My get_lcm.php looks like this.

<?php
include_once(“create_table.php”);

if(!empty($status)){
echo “<strong>Search Result for Status: “.$status.”</strong><br><br>”;

$ct = new createtable(“select * from lcm where state=$status”);

$ct->table_viewer();
}
?>

I used one of my PHP classes ‘create_table.php’ for creating a table from SQL queries. ‘create_table.php’ has a function, table_viewer(), to print the SQL output as a HTML table. I will discuss about this class and some other data abstraction classes I used in some later articles, if necessary.

I had the following HTML code for calling the AJAX function using the sendReq() as described earlier.

<a class=”none” href=”#” onClick=”sendReq(1)”>ACTIVE</a>

If a user clicks the above hyperlink, then the JavaScript function sendReq is invoked using the value of status equal to 1. After that the webpage with URL get_lcm.php?status=1 will be invoked. This PHP will get the information from database and shows the result as table. This result will then be displayed within the <div> tag.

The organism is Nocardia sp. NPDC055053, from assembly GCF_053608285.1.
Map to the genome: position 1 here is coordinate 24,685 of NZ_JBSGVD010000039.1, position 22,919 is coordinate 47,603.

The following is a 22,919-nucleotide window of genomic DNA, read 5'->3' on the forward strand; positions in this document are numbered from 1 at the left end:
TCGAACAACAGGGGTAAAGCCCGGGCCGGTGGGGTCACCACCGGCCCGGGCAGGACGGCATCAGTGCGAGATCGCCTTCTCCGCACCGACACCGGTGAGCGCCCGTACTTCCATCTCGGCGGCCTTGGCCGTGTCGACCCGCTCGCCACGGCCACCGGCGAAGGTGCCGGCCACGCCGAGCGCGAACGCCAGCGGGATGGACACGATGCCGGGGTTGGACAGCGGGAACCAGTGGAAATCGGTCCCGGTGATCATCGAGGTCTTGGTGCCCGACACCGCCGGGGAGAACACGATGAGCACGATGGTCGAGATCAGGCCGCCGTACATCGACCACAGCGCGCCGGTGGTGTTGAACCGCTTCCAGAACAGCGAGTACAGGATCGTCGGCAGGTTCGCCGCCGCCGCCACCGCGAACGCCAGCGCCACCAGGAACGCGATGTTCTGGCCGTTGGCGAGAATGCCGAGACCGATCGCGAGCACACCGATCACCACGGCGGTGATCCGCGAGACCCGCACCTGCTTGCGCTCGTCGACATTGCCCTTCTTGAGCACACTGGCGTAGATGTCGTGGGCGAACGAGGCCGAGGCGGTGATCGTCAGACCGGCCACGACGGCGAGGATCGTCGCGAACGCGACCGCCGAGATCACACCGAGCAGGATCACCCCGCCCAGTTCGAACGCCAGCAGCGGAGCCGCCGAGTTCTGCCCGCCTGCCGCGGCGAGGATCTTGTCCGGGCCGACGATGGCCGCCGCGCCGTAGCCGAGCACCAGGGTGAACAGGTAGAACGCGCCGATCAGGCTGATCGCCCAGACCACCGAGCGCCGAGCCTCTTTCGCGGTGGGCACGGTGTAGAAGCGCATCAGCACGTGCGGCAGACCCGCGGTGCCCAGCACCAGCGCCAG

Using AJAX from PHP is very easy as described here. All you need is the JavaScript functions for sending the XMLHttpRequest and then handle the Http Response. It will simplify development is you place all your AJAX related code in a single JavaScript file and reference it from anywhere you need AJAX.

There is another way of getting the same result from PHP without using the XMLHttpRequest object. But I personally do not like the concept, because it is missing one of the main ingredients of Asynchronous JavaScript And XML (AJAX), XML. This concept is good for the old browsers with no supports for XMLHttpRequest object, but as all the newer versions are supporting XMLHttpRequest object you can use AJAX for the common browsers.